REPRODUCTI ON IN PLANTS THE PLANT LIFE CYCLE Plants life cycles have two alternating phases known as alternation of generations: 1. 2.
A diploid (2N) phase known as the sporophyte (spore producing plant). A haploid (N) phase known as the gametophyte (gamete producing plant) Mosses and ferns require water to reproduce. Seed plants can reproduce without
water. Reproduction Before Angiosperms Bryophytes & Seedless Vascular Reproduce using spores. Both require water for fertilization (to get sperm to egg). Up until Gymnosperms, all
land plants still required water to get sperm to egg, and they all reproduced using single cells without any real protectionthey were called spores. But with the Gymnosperms new reproductive structures evolved which made them much more successful on the land. These were Pollen and Seeds.
GYMNOSPERM REPRODUCTION Reproduction occurs in the Cones Male cone (pollen cone) pollen
grains Female cone (seed cone) ovules Pollen released into the air Fertilization occurs when the pollen grain lands near an ovule pollen tube forms GYMNOSPERM LIFE CYCLE Dominant Stage
ANGIOSPERM REPRODUCTION Flowers are reproductive organs : composed of four kinds of specialized leaves: 1. Petals 2. Sepals 3. Stamens 4. Carpels (also called Pistils) Petals Brightly colored structure just inside the sepals; attracts insects and other pollinators to a flower.
Sepals Outermost circle of flower parts that encloses a bud before it opens and protects the flower while it is developing. Male Parts of a Flower Stamen Male part of the flower; Made up of the anther and filament Anther Produces pollen containing sperm Filament Supports/Hold ups the anther (thread like part) Female Parts of a Flower Pistil (Carpal) Female
part of the flower; Innermost part of the flower that produces the female gametophyte The pistil is composed of the following structures: 1. Stigma- Sticky portion located at the top of the style where pollen frequently lands 2. Broad base forms an ovary, which contains one or more ovules (contains eggs inside) 3. The diameter of the carpel narrows into a stalk called a style. REPRODUCTION IN FLOWERING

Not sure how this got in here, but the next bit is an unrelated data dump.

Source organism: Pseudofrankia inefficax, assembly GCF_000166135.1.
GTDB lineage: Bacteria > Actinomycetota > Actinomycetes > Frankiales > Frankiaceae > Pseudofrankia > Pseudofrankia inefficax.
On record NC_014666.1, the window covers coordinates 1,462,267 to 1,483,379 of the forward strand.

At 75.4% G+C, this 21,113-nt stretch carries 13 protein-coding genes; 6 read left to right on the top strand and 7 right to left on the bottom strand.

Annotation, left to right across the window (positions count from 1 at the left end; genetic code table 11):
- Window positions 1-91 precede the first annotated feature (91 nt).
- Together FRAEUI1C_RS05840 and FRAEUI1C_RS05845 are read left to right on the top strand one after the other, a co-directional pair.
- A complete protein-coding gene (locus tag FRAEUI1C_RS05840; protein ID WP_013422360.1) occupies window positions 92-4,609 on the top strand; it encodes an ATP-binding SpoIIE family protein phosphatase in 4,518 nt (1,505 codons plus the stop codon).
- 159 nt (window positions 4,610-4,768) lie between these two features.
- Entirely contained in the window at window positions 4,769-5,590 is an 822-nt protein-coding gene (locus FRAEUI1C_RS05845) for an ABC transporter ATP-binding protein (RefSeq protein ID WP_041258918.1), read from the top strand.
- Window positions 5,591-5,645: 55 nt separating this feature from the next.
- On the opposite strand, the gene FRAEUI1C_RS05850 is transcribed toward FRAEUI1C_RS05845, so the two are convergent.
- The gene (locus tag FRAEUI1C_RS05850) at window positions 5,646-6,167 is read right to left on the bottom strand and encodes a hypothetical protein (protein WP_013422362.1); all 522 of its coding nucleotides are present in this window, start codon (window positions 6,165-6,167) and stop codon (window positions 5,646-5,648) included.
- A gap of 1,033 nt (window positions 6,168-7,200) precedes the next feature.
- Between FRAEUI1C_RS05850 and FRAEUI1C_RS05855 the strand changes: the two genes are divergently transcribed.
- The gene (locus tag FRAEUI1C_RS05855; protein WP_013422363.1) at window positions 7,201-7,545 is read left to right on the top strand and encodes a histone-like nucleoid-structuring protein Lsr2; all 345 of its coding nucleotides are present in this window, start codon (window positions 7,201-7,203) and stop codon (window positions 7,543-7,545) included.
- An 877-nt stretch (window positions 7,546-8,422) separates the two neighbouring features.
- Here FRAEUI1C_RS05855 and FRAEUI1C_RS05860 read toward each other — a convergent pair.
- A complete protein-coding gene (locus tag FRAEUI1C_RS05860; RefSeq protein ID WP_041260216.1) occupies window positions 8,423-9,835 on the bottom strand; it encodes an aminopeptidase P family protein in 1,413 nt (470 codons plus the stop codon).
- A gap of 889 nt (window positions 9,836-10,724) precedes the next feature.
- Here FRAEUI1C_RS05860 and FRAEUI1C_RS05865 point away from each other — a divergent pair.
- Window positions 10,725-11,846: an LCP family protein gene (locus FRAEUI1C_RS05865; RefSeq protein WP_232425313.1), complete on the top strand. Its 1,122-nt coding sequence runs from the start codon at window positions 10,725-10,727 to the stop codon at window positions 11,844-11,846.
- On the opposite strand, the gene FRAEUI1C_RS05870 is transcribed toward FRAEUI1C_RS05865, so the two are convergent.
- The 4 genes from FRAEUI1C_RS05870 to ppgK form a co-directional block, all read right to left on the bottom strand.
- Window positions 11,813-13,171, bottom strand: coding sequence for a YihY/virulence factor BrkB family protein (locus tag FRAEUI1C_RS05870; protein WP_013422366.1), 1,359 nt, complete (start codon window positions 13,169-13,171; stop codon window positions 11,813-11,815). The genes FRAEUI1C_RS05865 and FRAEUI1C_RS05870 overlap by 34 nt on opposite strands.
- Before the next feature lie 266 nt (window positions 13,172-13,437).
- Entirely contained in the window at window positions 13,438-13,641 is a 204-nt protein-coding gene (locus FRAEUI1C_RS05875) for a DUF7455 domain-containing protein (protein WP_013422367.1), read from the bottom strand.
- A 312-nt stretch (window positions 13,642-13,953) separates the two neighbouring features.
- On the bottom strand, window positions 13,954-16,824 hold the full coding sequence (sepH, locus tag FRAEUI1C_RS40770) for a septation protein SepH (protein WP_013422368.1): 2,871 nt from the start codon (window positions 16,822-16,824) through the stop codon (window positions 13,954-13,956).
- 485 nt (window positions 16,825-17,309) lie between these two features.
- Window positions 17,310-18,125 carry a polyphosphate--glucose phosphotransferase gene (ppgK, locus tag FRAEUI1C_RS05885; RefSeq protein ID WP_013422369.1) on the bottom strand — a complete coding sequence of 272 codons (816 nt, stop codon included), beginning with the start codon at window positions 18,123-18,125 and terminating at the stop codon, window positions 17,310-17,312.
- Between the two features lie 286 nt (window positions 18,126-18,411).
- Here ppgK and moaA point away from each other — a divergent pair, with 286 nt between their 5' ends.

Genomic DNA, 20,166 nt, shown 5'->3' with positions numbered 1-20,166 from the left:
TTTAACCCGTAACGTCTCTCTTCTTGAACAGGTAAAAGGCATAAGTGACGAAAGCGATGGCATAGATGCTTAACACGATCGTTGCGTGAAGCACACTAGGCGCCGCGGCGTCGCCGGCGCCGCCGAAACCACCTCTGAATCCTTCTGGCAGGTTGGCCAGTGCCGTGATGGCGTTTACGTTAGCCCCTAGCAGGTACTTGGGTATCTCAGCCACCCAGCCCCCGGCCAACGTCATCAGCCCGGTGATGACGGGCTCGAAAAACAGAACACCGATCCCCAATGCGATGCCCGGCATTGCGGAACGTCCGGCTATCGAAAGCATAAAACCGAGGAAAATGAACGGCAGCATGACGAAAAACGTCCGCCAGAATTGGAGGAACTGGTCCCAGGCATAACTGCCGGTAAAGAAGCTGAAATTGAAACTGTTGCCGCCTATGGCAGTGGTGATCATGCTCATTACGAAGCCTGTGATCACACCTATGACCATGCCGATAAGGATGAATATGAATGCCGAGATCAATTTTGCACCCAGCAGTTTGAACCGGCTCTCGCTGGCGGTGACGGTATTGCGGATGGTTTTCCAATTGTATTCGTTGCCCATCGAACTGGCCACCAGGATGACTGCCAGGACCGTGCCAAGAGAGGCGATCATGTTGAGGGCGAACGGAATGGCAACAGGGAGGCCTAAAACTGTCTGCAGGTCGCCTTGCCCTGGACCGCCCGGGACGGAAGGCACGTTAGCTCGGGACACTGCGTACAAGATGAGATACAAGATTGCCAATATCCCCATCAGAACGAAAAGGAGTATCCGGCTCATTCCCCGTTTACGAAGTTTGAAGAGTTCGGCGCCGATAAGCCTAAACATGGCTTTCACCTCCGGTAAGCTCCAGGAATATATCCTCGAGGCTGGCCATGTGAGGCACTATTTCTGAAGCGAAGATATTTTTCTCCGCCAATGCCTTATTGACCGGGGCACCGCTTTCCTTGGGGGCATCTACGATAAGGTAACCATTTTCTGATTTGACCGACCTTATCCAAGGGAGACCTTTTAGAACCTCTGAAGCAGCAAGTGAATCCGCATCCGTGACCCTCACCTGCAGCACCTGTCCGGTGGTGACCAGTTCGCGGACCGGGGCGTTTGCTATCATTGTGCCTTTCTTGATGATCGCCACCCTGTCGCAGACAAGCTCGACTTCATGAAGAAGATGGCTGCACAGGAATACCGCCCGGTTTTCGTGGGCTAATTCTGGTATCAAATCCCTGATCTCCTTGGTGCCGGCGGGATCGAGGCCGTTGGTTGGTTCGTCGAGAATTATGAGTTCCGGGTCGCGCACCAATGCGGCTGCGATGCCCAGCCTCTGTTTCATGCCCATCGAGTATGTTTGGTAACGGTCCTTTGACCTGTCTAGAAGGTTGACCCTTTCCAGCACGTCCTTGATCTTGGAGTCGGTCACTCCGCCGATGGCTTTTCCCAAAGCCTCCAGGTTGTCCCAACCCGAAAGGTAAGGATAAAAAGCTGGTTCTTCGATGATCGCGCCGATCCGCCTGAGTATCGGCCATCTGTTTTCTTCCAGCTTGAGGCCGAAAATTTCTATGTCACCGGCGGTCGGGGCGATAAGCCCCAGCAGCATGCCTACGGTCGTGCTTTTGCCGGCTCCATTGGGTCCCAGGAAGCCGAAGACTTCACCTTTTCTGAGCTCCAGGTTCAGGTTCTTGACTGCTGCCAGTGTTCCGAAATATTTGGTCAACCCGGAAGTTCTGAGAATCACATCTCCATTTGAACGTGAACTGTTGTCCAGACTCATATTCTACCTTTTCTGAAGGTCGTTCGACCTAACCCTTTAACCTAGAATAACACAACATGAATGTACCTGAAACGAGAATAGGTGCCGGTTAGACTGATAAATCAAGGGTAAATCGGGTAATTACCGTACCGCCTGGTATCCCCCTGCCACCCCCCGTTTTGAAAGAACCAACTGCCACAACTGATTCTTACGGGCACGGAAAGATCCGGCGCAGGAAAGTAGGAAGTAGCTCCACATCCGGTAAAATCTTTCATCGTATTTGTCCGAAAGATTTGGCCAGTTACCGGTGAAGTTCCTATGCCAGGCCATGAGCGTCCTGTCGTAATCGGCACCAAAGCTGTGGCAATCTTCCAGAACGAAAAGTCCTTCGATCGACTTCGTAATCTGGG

PLANTS Complete Flower Has all four organs Incomplete Flower (or Imperfect Flower) Lacks one or more organs Reproduction in Flowers Similar to Gymnosperms Since: 1. Both produce seeds 2. Gametophytes are within the body
of the sporophyte. POLLINATION Pollination Transfer of pollen from the stamen to the pistil. Methods of Pollination: 1. Wind 2. Animals (most are pollinated by animals) Pollination Adaptations That Attract Animals: 1. Nectar 2. Petal Color 3. Scent
TYPES OF POLLINATION Self-Pollination Stigma receives pollen from the same plant. Cross-Pollination Pollen from one plant is carried to the stigma of another plant. -Must be same type of plant. -Allows for exchange of genetic material
FRUITS The (fertilized) ovary develops into the fruit, which can be dry or fleshy. Fruits protect the seeds and aid in dispersal. Dry Examples: Nuts and Grains Fleshy Examples: Oranges, Peaches, Tomatoes, Squash
ASEXUAL REPRODUCTION IN PLANTS Vegetative Reproduction reproduction of new plants (by mitosis) from horizontal stems, from plantlets, and from underground roots. A strawberry plant (left) produces horizontal
stems (stolons) A spider plant (above) produces plantlets at the tips of elongated stems plantlet reaches soil grows into new plant The bamboo plant (left) has underground roots that send up new
shoots Parasitic plants extract nutrients and water directly from its hosts tissues After a (Cuscuta) Dodder attaches itself to a plant, it wraps itself around it. If the host contains food beneficial to dodder, the dodder produces haustoria that insert themselves into the vascular system of the host. The original root of the dodder in the soil then dies. The dodder can grow and attach itself to multiple plants.
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